How to Maintain and Revive Cast Iron Pans

If Cast Iron Protective Services was a thing, my two pans would have been taken away from me long ago. I never cooked in them. I stored them in the oven—and kept them there with the heat on. I rarely seasoned them. When I saw Heidi Alvarado’s post on Instagram explaining her clever (and easy!) method to maintain cast iron, I knew I had to try it out and I asked her to write a guest blog post about it.

If you have wanted to ditch your Teflon pans, consider replacing at least a one or two of them with affordable cast iron. Cast iron is practically indestructible and—as you will read in this post—easy to maintain, despite the rumors.

You can follow Heidi on Instagram here. And I highly recommend you do! She packs her feed with useful, practical and delightful zero-waste tips, hacks, recipes and more—written in both English and Spanish.

Cast Iron Care 101

by Heidi Alvarado

When I first purchased a cast iron pan, it sat in the corner of my kitchen for months. I would eyeball it, with slight resentment, because when I began researching the care for my cast iron (after purchasing *sigh*) it was very overwhelming. Some claimed you should NEVER touch soap to your cast iron, while others raved on about what types of oils you HAD to purchase to season it and others about what type of scrubber you absolutely NEEDED. This pan that I had initially bought with the notion that it would be a kitchen beast ended up feeling like this fragile item which seemingly required so many additional purchases to maintain. However, after finally reading through many websites, articles and how-to’s, these are the conclusions I came to. Please note that this is for newbies and slightly less than newbies—if you are intermediate to expert, you don’t need me! 🙂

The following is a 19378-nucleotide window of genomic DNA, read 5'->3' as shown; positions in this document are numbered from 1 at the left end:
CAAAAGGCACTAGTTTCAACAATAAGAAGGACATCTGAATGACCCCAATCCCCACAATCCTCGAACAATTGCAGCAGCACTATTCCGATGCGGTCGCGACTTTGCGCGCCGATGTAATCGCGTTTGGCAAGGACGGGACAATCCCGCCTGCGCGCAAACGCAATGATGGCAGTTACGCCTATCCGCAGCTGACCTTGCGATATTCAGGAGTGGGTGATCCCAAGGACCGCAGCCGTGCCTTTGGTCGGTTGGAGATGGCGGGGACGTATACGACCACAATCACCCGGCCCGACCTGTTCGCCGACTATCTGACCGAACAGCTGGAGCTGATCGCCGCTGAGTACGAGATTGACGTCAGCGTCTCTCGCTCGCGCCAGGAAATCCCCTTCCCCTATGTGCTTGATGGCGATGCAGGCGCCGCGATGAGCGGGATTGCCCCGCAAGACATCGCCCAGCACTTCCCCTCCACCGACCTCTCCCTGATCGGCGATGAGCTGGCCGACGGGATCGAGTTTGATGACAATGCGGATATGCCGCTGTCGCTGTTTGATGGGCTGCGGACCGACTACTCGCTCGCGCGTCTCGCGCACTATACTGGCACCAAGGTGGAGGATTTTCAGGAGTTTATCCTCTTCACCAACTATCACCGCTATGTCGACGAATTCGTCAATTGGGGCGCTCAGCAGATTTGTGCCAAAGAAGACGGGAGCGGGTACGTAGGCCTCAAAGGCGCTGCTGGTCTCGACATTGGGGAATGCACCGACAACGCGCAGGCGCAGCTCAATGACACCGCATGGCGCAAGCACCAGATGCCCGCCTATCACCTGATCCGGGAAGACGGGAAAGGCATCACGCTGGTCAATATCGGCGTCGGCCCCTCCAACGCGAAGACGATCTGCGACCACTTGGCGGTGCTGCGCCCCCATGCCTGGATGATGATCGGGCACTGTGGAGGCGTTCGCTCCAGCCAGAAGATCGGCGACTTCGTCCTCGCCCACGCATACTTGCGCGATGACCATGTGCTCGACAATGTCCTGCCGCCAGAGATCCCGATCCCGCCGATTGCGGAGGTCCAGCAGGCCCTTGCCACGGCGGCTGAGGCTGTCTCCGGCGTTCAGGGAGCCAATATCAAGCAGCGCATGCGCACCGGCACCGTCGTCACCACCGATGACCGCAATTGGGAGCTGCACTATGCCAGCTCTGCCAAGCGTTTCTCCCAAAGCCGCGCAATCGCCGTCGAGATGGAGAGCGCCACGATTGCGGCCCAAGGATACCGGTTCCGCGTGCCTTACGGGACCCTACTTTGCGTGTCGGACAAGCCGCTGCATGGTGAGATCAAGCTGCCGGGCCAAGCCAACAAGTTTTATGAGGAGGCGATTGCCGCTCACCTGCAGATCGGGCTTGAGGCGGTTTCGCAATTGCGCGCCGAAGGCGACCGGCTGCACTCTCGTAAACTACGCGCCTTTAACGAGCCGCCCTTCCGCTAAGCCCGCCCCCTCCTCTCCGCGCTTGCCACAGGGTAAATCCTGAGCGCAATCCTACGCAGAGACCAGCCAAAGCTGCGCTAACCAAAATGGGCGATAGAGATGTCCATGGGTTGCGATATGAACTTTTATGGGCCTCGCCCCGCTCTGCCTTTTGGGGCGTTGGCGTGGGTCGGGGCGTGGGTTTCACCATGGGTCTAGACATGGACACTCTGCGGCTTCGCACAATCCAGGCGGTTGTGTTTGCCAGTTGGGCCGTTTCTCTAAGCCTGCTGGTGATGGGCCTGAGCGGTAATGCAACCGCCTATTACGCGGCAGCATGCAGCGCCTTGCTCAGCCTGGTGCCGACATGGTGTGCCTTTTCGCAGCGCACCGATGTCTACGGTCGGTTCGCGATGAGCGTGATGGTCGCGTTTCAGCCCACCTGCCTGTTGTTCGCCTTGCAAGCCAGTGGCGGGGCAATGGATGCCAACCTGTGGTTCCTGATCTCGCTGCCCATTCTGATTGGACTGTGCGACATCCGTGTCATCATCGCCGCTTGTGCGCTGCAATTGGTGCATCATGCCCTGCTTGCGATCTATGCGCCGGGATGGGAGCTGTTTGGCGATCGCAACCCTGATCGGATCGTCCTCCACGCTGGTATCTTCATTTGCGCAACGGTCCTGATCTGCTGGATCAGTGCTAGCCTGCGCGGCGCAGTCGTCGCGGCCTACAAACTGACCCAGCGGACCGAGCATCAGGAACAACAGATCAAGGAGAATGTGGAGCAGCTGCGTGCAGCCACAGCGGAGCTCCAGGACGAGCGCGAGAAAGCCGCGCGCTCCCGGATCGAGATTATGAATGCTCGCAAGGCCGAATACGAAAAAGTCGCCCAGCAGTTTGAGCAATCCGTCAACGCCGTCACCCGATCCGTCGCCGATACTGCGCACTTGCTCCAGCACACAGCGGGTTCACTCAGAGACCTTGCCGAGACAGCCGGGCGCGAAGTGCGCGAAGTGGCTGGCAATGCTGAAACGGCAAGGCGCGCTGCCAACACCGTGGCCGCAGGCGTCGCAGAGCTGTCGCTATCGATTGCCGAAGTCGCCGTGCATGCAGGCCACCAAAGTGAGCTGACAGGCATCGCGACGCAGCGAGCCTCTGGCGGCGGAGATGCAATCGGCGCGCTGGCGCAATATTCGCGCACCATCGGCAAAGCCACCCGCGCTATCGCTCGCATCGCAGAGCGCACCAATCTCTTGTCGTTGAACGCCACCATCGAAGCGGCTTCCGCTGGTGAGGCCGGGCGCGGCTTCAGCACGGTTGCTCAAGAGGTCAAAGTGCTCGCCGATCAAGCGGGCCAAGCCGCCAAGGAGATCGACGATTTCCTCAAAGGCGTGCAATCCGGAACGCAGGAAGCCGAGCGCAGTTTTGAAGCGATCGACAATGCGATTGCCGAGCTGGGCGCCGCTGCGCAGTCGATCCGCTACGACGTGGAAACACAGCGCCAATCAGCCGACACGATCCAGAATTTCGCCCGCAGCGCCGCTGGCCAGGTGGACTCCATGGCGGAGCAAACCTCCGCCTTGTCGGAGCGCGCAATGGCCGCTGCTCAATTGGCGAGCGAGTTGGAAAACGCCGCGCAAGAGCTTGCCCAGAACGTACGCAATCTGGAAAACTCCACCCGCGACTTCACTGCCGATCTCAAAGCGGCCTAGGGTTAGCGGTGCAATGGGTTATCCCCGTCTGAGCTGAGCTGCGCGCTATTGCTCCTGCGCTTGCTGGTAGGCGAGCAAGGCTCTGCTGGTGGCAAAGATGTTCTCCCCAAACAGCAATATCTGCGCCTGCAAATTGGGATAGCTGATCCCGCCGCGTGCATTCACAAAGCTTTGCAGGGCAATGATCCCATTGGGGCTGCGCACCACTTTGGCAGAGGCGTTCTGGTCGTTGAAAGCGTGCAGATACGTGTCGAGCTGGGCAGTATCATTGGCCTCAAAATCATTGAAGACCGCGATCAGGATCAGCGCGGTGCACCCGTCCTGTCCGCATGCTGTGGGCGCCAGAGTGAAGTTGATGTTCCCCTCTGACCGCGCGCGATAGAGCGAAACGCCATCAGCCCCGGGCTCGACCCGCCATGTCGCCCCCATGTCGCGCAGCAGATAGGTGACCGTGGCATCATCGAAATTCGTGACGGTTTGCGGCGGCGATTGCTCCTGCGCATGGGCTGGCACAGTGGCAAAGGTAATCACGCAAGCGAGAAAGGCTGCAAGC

Cleaning

After you are done cooking, if scraping off the bits leaves the pan relatively clean, that is all I do! The seasoning from your cooking will only add to the next meal, so don’t sweat the small clean ups. If you find that some parts are still caked on, then simply wait until the pan is cool enough to handle to clean with your pot scrubber (mine is made of beechwood and palm leaf fibers) and water. Why do they say no soap? Cast iron is porous so it is thought that the soap will strip seasoning. What if you already washed with soap? I have personally not, but people claim they wash with soap every time so don’t fret—you can do a re-seasoning and get your pan back on track (more information below). There are many scrubbers out there specially designed for cast iron—I own a metal chain link one for the extremely hard-to-scrape-off bits of food, but can honestly say I have only ever used it maybe twice. After you are done washing, towel dry the pan and place it in your oven or on stovetop on low heat. Once it is dry, you can re-season.

Seasoning